With planting season upon us, area commodity leaders say there’s a lot that goes into deciding what crops to put in the ground, and when to do it.
Merrick County farmer and United Soybean Board Director Greg Greving says Nebraska won’t be seeing a big drop or jump in acres of that crop this year.
“A lot of the people that we’ve talked to and had conversations with this year - there might be a little shift in acres, but it’s going to be very minimal here in Nebraska,” says Greving.
Greving says in today’s import/export world the global economy can quickly change even what a central Nebraska farmer chooses to plant.
“China can say, ‘we’re going to buy how many million metric tons of soybeans,’ or they can say, ‘no, we’re not,’ and that can influence the market one way or the other,” he says.
The USDA predicts both Nebraska farmers and those across the nation will plant less corn this year – 9.4 million Nebraska acres (compared to 9.95 million in 2013) and 91.7 million nationally (3.7 million fewer than 2013).
Nebraska Corn Board member Curt Friesen says he worked with all corn last year, and though prices drive planting decisions for farmers like him, it’s not what has him considering a few acres of soybeans this time.
“Typically the prices would drive my changes, this year I just wanted to get back in my crop rotation because of insects, things like that,” says Friesen.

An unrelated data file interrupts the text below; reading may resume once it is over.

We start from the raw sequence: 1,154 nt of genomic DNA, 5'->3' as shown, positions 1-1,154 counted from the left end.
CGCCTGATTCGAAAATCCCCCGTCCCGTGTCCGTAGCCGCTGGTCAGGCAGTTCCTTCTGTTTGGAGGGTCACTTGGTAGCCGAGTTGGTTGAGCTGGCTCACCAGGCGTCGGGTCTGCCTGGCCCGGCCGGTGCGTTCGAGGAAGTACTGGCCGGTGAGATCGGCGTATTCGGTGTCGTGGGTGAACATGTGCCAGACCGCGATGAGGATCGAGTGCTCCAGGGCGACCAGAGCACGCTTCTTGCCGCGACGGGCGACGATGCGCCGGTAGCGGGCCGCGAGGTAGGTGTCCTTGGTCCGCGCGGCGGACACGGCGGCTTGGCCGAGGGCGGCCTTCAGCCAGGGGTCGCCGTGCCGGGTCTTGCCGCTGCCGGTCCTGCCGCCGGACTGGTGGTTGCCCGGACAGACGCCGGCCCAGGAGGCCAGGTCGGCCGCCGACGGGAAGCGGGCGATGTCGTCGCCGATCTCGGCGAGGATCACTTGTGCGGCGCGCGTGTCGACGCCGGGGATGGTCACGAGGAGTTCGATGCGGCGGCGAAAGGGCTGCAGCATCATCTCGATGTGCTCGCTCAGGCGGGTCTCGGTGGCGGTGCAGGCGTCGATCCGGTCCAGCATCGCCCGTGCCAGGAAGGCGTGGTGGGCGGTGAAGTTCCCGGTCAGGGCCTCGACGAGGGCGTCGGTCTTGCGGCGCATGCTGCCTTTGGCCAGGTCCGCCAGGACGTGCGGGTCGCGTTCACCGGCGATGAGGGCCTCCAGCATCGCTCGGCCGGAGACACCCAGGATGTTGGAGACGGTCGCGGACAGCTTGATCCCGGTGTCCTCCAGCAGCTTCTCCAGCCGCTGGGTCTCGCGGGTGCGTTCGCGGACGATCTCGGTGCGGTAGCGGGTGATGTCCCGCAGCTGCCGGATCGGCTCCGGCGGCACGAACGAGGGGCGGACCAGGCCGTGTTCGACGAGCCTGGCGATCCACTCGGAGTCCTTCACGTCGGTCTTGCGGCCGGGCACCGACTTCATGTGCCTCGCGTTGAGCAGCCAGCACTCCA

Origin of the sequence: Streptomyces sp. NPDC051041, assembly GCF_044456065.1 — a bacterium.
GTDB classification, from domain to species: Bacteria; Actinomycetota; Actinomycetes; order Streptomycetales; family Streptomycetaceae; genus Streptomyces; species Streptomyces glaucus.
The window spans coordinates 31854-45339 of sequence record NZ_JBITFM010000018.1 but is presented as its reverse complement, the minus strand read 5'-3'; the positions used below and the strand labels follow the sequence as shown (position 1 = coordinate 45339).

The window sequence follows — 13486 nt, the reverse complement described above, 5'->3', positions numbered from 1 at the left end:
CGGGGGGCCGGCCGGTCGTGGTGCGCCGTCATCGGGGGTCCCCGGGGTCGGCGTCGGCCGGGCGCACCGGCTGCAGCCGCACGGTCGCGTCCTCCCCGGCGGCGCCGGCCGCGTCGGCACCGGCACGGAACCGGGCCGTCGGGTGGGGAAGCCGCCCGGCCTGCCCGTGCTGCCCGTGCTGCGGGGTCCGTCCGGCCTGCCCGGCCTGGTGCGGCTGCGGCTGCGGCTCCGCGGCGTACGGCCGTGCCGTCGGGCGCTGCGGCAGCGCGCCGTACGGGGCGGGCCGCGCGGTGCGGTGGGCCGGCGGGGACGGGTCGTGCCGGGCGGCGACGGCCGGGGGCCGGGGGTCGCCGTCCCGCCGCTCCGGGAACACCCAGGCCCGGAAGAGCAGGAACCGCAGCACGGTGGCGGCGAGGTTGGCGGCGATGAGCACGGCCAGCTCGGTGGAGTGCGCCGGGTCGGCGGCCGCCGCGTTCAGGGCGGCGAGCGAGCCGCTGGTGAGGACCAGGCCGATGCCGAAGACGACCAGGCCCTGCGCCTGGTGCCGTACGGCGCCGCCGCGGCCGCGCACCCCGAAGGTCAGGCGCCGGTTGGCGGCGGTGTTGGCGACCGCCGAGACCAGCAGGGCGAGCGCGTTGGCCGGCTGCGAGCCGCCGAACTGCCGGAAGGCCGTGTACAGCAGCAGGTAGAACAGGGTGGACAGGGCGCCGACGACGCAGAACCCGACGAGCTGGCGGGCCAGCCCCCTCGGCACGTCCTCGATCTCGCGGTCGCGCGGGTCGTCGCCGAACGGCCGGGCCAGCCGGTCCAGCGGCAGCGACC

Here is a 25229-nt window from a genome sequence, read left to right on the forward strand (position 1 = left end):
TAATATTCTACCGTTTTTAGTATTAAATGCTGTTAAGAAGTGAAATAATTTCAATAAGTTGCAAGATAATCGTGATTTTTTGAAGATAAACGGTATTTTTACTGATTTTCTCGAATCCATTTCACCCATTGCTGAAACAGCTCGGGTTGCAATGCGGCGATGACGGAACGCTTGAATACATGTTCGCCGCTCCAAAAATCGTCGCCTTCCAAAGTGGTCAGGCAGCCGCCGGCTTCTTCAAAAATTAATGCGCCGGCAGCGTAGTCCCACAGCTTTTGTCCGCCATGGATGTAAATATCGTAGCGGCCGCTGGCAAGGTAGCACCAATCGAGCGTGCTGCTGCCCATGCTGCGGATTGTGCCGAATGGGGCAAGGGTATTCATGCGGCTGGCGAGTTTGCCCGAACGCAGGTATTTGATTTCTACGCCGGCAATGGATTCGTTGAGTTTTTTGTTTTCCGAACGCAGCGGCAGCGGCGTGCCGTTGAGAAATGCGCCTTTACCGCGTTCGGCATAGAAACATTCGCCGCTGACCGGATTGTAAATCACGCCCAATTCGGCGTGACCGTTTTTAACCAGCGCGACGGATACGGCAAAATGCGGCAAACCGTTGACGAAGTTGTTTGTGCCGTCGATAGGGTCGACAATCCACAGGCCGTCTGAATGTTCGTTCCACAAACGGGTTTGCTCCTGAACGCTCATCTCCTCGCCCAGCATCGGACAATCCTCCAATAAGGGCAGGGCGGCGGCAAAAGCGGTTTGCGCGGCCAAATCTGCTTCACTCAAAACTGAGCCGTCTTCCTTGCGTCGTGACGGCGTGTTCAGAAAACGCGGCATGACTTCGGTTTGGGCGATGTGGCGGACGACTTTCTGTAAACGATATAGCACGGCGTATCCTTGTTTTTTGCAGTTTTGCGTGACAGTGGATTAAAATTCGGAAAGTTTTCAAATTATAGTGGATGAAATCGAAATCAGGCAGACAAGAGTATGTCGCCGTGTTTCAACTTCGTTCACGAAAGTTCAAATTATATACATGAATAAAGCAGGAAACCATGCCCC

Farmers say they’ve been busy with pre-plant work this spring because it’s not just choosing what to plant, but when to do it. Much of Nebraska remains in moderate drought conditions, so any spring showers are more than welcome. However, the state climatologist says it’s cool ground temperatures that are holding up planting, so farmers say they’re anxious for a few warm days in a row.
“We might just go anyhow - the threat of rain and getting the crop in on time is pretty important, but this year the soil temperature has been cold and it’s stayed that way, it really hasn’t warmed up,” says Friesen.
Friesen says when it’s time to plant, it’s time. That doesn’t mean the weather conditions will stop being a factor during growing season.
“There’s plenty of moisture for planting, I’m not concerned with that, but I am concerned that we still seem to be in a drought pattern,” say Friesen.
State Climatologist Al Dutcher says this past Nebraska winter was the 27th coldest and 18th driest in 118 years of records. Some good news on moisture – Dutcher says many snowpack places whose water ends up here in Nebraska are above normal, so stream flows could be up through mid-summer. <!--[if !supportLineBreakNewLine]--> <!--[endif]-->